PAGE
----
Most recently, Wofford formed Happy Wasteland Studios, a full-service production house for commercial shoots, with partners Mike Haas and Jake Hulse. Happy Wasteland co-produced The Answer, and is also in post-production on its second feature film, "Heroes Don't Come Home," which Wofford acted as DP on.

Wofford lives with his wife and daughter, and teaches video production to high school students in Chicopee.

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Director Statement

It all started at your run-of-the-mill dinner party—a conversation we’ve all heard before... at a point during the party when the sexes co-mingle and the subject of movies comes up. One couple had gone to a movie the night before, and the wife had won the usual gender battle of “this-or-that”; they had seen a film that the majority of American culture (and the men at this party) would call a “chick flick.” The husband admitted, reluctantly, that he’d really liked the movie. The other men admitted that they had also seen “chick flicks” over the years that were “surprisingly quite good.”

I left the party, bothered by the social implications of the conversation. I found myself wondering why we belittle the genre with such a derogatory title, and what the attributes of a “chick flick” even were. I spent the next few months conducting informal social research, and found that “chick flicks” were understood by most to be “films about human relationships, often romantic…with lots of talking about love and life.”

I turned to the cinematic canon for films that depict male friendship. Not action films about guys driving Aston Martins, and not comedies where the friends wake up with tigers in their hotel rooms...but stories about the 150 million modern American men who walk our streets and live next door. Amazingly, I found only three American dramas featuring intimate portraits of male friendship—two of which are over 25 years old. “Where,” I asked myself, “are the stories about the real, recognizable men that I have come to know in my own life?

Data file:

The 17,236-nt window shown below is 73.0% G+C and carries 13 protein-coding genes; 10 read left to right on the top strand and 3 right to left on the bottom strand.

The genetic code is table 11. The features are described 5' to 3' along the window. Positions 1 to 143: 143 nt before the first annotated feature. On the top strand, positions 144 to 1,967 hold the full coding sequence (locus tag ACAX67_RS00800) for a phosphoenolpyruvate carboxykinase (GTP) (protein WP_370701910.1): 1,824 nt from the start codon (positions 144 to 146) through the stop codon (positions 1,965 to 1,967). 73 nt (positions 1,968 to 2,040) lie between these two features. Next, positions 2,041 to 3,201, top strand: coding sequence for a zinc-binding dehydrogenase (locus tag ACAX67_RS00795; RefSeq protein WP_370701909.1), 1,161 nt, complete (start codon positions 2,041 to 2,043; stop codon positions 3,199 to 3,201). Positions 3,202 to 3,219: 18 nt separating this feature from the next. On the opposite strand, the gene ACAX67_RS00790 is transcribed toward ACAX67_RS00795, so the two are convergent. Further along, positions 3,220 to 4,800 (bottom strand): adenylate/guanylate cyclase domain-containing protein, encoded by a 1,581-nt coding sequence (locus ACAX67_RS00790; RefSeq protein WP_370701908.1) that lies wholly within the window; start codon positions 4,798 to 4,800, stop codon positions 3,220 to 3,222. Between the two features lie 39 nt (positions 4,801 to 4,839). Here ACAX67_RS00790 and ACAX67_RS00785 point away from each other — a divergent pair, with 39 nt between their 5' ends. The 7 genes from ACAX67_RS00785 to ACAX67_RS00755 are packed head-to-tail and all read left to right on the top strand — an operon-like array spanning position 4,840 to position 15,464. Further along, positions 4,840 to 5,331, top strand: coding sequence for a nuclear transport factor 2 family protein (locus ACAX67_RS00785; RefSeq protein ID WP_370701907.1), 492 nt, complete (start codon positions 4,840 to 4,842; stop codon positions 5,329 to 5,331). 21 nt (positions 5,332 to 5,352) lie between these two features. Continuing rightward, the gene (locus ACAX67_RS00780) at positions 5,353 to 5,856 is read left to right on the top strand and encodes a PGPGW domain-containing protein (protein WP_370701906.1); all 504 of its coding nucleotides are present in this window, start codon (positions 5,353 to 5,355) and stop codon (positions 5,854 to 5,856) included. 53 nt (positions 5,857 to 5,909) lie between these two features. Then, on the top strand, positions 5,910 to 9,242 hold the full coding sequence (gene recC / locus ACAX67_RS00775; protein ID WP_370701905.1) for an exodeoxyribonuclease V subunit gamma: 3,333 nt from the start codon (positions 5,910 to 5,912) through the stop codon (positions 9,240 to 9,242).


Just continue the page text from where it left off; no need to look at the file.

I took it upon myself to create just such a story. Knowing that a film of this nature wouldn’t garner traditional Hollywood funding, I chose to set the story in the woods, so we could avoid location struggles and complex light setups (ironically, we had both—and shooting in the woods is no picnic…). I wanted to really focus the audience’s attention on the relationships at the core of the film. I based the voices of the characters on men I have known and respected across my lifetime, and struggles I have heard them speak of in their most personal moments. Out of this, The Answer was born.

We shot the film across four states in 17 grueling-yet-inspiring days, 10 of which were in the wilderness of Vermont. We backpacked film and camping gear alike, and these actors truly became the friends that they set out to portray. The screenplay became a scene…became a conversation… became real. And this small story written on a page became six real men in the woods together looking life, and each other, in the eye…while the camera silently witnessed.

So enter the world of one circle of men on one dirt path. Discover the majesty of the forest with them. Laugh with them. Cry with them. I guarantee you, it will be time well-spent—and you will see in them glimpses of the great men you have known.